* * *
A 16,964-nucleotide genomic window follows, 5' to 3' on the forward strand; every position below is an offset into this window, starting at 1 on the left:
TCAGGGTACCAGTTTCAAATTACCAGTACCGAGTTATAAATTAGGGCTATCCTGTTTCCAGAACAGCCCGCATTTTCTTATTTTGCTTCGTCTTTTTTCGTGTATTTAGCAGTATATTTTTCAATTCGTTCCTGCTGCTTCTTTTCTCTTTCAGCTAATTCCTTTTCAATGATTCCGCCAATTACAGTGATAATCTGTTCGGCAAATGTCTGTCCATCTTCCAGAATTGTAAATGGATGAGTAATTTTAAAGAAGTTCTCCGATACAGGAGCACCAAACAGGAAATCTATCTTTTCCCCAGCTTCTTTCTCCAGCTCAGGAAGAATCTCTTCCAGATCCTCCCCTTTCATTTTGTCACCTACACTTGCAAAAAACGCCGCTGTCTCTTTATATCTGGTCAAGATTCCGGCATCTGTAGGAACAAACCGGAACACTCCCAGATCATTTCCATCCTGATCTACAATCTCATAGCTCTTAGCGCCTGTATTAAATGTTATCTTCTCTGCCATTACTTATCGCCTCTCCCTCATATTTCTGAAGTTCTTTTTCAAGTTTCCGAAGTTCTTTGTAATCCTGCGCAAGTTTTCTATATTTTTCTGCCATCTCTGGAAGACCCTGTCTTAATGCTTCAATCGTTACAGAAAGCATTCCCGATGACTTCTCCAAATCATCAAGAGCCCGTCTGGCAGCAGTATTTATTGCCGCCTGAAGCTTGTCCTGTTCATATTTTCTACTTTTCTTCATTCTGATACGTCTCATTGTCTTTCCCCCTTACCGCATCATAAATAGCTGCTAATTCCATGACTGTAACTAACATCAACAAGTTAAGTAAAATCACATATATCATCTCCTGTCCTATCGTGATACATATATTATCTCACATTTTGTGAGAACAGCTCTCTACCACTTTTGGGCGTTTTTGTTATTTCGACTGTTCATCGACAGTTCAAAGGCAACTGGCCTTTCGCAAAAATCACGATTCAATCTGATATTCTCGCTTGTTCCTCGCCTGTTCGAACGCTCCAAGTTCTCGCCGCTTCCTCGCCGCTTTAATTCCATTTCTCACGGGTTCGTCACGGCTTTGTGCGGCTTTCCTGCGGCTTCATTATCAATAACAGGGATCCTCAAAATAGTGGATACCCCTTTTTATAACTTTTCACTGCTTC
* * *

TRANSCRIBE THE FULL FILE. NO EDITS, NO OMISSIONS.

A 16,964-nucleotide genomic window follows, 5' to 3' on the forward strand; every position below is an offset into this window, starting at 1 on the left:
TCAGGGTACCAGTTTCAAATTACCAGTACCGAGTTATAAATTAGGGCTATCCTGTTTCCAGAACAGCCCGCATTTTCTTATTTTGCTTCGTCTTTTTTCGTGTATTTAGCAGTATATTTTTCAATTCGTTCCTGCTGCTTCTTTTCTCTTTCAGCTAATTCCTTTTCAATGATTCCGCCAATTACAGTGATAATCTGTTCGGCAAATGTCTGTCCATCTTCCAGAATTGTAAATGGATGAGTAATTTTAAAGAAGTTCTCCGATACAGGAGCACCAAACAGGAAATCTATCTTTTCCCCAGCTTCTTTCTCCAGCTCAGGAAGAATCTCTTCCAGATCCTCCCCTTTCATTTTGTCACCTACACTTGCAAAAAACGCCGCTGTCTCTTTATATCTGGTCAAGATTCCGGCATCTGTAGGAACAAACCGGAACACTCCCAGATCATTTCCATCCTGATCTACAATCTCATAGCTCTTAGCGCCTGTATTAAATGTTATCTTCTCTGCCATTACTTATCGCCTCTCCCTCATATTTCTGAAGTTCTTTTTCAAGTTTCCGAAGTTCTTTGTAATCCTGCGCAAGTTTTCTATATTTTTCTGCCATCTCTGGAAGACCCTGTCTTAATGCTTCAATCGTTACAGAAAGCATTCCCGATGACTTCTCCAAATCATCAAGAGCCCGTCTGGCAGCAGTATTTATTGCCGCCTGAAGCTTGTCCTGTTCATATTTTCTACTTTTCTTCATTCTGATACGTCTCATTGTCTTTCCCCCTTACCGCATCATAAATAGCTGCTAATTCCATGACTGTAACTAACATCAACAAGTTAAGTAAAATCACATATATCATCTCCTGTCCTATCGTGATACATATATTATCTCACATTTTGTGAGAACAGCTCTCTACCACTTTTGGGCGTTTTTGTTATTTCGACTGTTCATCGACAGTTCAAAGGCAACTGGCCTTTCGCAAAAATCACGATTCAATCTGATATTCTCGCTTGTTCCTCGCCTGTTCGAACGCTCCAAGTTCTCGCCGCTTCCTCGCCGCTTTAATTCCATTTCTCACGGGTTCGTCACGGCTTTGTGCGGCTTTCCTGCGGCTTCATTATCAATAACAGGGATCCTCAAAATAGTGGATACCCCTTTTTATAACTTTTCACTGCTTC